Fast forward to May 2023 though, and Musk has now not only lobbied for the release of the ‘QAnon Shaman’, but has also repeatedly amplified the tweets of a former QAnon influencer – and even become a subscriber to their account (ie. he financially supports them as a follower). If Musk isn’t dabbling in QAnon conspiracies, he is at the very least now directly mixing in the same circles and swimming in the same toxic sea of ideas.
And beyond any links to QAnon, his recent boosts of the QAnon influencer are just the tip of the iceberg when it comes to some of the nonsense Musk has bought into, with seemingly every right-wing conspiracy theory du jour being worthy of his attention and boosting. From the attack on Paul Pelosi with a hammer to the recent Texas mall shooting, Musk has regularly asked whether the government and media are misleading us about certain events, covering the truth up (and weirdly, the ‘certain events’ nearly always seem to revolve around supposed false flag conspiracies to fake white nationalist attacks and demonstrations and media misinformation about white on black crime – make of that what you will…).
This is hardly surprising, when the list of Twitter accounts that Musk appears to be influenced by and boost are a cavalcade of some of the most awful right-wing ‘influencers’ on the bird site, who despite their lies and sensationalising have faced no accountability for their dangerous conspiracy nonsense.
Having one of the most high-profile people in the world buy into and spread nonsense and (sometimes dangerous) conspiracy theories is bad enough on its own – but to have that same person owning and running one of the major mass communication mediums lifts the problem to a new level. For instance, as a consequence of the new ‘blue tick’ system on Twitter introduced by Musk – in which those who pay Musk $8/month to be ‘verified’ and have their tweets boosted in visibility over those without blue ticks (among other advantages) – nearly all the replies to any topic open to conspiracy discussion (e.g. any tweet about politics) are from either Musk sycophants, right-wing influencers (you don’t generally pay for Twitter unless you are a wannabe influencer), or some combination of both. As such, when conspiracy theories are shared, either in the original tweet or in the replies, there is no visibility in skeptical replies or pushback against the claim, unless one wants to scroll forever to get past the wall of blue tick awfulness.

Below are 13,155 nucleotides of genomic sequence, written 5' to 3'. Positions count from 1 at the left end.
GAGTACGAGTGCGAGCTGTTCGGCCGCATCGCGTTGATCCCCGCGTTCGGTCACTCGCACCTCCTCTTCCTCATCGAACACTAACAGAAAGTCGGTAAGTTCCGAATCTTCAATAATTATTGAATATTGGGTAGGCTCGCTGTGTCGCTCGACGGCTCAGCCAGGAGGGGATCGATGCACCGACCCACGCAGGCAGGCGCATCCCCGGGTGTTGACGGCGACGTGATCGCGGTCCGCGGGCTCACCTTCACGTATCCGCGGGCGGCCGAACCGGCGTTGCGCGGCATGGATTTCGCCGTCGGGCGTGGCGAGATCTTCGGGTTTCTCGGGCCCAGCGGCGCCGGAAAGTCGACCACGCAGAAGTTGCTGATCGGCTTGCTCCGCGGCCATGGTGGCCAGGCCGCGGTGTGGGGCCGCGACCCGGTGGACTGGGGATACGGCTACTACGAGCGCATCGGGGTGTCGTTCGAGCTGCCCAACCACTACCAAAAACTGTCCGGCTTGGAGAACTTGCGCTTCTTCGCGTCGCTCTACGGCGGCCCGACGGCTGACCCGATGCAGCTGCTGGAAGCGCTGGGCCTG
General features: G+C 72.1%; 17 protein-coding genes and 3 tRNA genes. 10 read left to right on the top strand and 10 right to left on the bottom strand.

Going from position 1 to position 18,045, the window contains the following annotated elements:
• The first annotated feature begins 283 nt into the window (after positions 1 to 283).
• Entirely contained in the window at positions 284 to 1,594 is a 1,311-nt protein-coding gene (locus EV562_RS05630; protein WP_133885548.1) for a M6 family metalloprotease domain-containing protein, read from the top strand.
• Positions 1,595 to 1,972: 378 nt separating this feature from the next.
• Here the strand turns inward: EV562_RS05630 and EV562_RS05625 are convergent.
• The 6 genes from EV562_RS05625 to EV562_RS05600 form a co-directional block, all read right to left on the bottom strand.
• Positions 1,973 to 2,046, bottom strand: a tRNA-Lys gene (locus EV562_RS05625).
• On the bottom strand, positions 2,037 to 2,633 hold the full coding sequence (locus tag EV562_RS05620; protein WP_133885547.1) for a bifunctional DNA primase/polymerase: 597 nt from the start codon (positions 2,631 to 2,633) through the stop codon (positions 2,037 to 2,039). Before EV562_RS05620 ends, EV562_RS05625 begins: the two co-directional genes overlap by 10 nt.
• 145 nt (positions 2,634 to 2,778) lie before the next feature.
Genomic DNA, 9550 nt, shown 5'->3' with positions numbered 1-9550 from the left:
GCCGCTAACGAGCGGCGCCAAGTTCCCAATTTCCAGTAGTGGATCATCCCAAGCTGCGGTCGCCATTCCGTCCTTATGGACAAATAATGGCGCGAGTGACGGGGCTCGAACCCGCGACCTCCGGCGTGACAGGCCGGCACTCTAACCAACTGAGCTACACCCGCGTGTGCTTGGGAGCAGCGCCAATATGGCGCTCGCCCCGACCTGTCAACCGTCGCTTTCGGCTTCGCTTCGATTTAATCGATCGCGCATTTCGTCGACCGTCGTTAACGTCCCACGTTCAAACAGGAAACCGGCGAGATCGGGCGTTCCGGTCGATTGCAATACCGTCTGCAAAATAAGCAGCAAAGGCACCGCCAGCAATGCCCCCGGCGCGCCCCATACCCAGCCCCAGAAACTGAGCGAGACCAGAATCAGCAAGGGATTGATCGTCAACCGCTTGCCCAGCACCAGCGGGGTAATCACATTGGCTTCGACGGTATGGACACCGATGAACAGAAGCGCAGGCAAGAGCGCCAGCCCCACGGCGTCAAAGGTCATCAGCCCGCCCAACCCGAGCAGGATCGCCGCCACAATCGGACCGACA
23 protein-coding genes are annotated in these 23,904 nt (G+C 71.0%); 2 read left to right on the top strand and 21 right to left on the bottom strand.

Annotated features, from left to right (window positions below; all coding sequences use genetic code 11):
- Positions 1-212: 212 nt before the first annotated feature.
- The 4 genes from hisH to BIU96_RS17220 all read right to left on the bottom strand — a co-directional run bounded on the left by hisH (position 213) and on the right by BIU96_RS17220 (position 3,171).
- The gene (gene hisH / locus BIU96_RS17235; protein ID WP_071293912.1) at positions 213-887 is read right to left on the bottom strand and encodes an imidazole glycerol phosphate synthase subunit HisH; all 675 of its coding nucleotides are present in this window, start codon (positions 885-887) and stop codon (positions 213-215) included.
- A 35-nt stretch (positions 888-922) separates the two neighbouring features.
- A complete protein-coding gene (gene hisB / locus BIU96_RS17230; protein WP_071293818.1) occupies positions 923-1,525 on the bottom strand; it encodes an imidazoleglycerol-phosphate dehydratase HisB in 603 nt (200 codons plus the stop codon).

Funnily enough, when Musk recently announced the appointment of a new CEO, Linda Yaccarino, the hordes of blue tick conspiracy theorists quickly turned on Musk when they found out that she had previously worked with the World Economic Forum (WEF) – one of the boss demons in the modern conspiracy movement, courtesy of their ‘Great Reset‘ initiative.
This mass of blue tick replies immediately beneath any tweet – some of the worst takes, from the least trustworthy individuals – could be enough to tip the scales when someone with an open and enquiring mind reads them, being convinced by the false consensus that this new system results in. Referring back to the Linda Yaccarino situation above, a huge number of the replies to Musk’s announcement are ‘blue ticks’ crying about the WEF, globalists and the Great Reset. One would think the entire internet has now agreed that the WEF in whole are indeed satanic communists out to kill off half the population of the planet.
Following the events of January 6, 2021, there seemed to be somewhat of a reckoning, where people realised that conspiracy culture had tipped over the edge after four years of running amok, and the rhetoric needed to be dialed back. Rather than a permanent change, however, that now seems to have been more and more just a short reprieve in a steady progression down towards some even nastier endpoint that we haven’t reached yet. The current state of Twitter, and the gullible nature of its owner, does not leave me with any confidence that we will pull back from the edge again.